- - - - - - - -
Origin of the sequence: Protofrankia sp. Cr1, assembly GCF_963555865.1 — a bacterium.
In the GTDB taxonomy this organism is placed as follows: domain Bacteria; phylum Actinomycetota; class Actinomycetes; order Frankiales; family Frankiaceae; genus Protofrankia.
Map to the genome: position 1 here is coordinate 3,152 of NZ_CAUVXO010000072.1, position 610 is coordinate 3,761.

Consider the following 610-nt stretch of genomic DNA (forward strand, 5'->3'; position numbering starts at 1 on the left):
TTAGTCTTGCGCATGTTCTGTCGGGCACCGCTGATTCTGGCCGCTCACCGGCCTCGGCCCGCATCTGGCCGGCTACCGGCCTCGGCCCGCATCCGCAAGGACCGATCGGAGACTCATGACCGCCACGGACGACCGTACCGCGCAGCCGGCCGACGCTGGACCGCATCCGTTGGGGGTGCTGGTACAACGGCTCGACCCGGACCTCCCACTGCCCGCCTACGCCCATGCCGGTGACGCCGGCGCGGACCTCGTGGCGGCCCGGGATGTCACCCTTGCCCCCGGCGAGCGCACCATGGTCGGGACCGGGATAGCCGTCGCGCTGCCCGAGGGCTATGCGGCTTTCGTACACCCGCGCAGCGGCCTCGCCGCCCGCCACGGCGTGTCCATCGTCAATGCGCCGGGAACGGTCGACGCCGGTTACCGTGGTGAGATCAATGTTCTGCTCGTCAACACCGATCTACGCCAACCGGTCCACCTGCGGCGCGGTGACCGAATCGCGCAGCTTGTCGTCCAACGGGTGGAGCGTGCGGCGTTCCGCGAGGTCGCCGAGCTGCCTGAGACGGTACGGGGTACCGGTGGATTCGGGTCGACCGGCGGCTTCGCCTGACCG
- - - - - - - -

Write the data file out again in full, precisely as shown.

Origin of the sequence: Protofrankia sp. Cr1, assembly GCF_963555865.1 — a bacterium.
In the GTDB taxonomy this organism is placed as follows: domain Bacteria; phylum Actinomycetota; class Actinomycetes; order Frankiales; family Frankiaceae; genus Protofrankia.
Map to the genome: position 1 here is coordinate 3,152 of NZ_CAUVXO010000072.1, position 610 is coordinate 3,761.

Consider the following 610-nt stretch of genomic DNA (forward strand, 5'->3'; position numbering starts at 1 on the left):
TTAGTCTTGCGCATGTTCTGTCGGGCACCGCTGATTCTGGCCGCTCACCGGCCTCGGCCCGCATCTGGCCGGCTACCGGCCTCGGCCCGCATCCGCAAGGACCGATCGGAGACTCATGACCGCCACGGACGACCGTACCGCGCAGCCGGCCGACGCTGGACCGCATCCGTTGGGGGTGCTGGTACAACGGCTCGACCCGGACCTCCCACTGCCCGCCTACGCCCATGCCGGTGACGCCGGCGCGGACCTCGTGGCGGCCCGGGATGTCACCCTTGCCCCCGGCGAGCGCACCATGGTCGGGACCGGGATAGCCGTCGCGCTGCCCGAGGGCTATGCGGCTTTCGTACACCCGCGCAGCGGCCTCGCCGCCCGCCACGGCGTGTCCATCGTCAATGCGCCGGGAACGGTCGACGCCGGTTACCGTGGTGAGATCAATGTTCTGCTCGTCAACACCGATCTACGCCAACCGGTCCACCTGCGGCGCGGTGACCGAATCGCGCAGCTTGTCGTCCAACGGGTGGAGCGTGCGGCGTTCCGCGAGGTCGCCGAGCTGCCTGAGACGGTACGGGGTACCGGTGGATTCGGGTCGACCGGCGGCTTCGCCTGACCG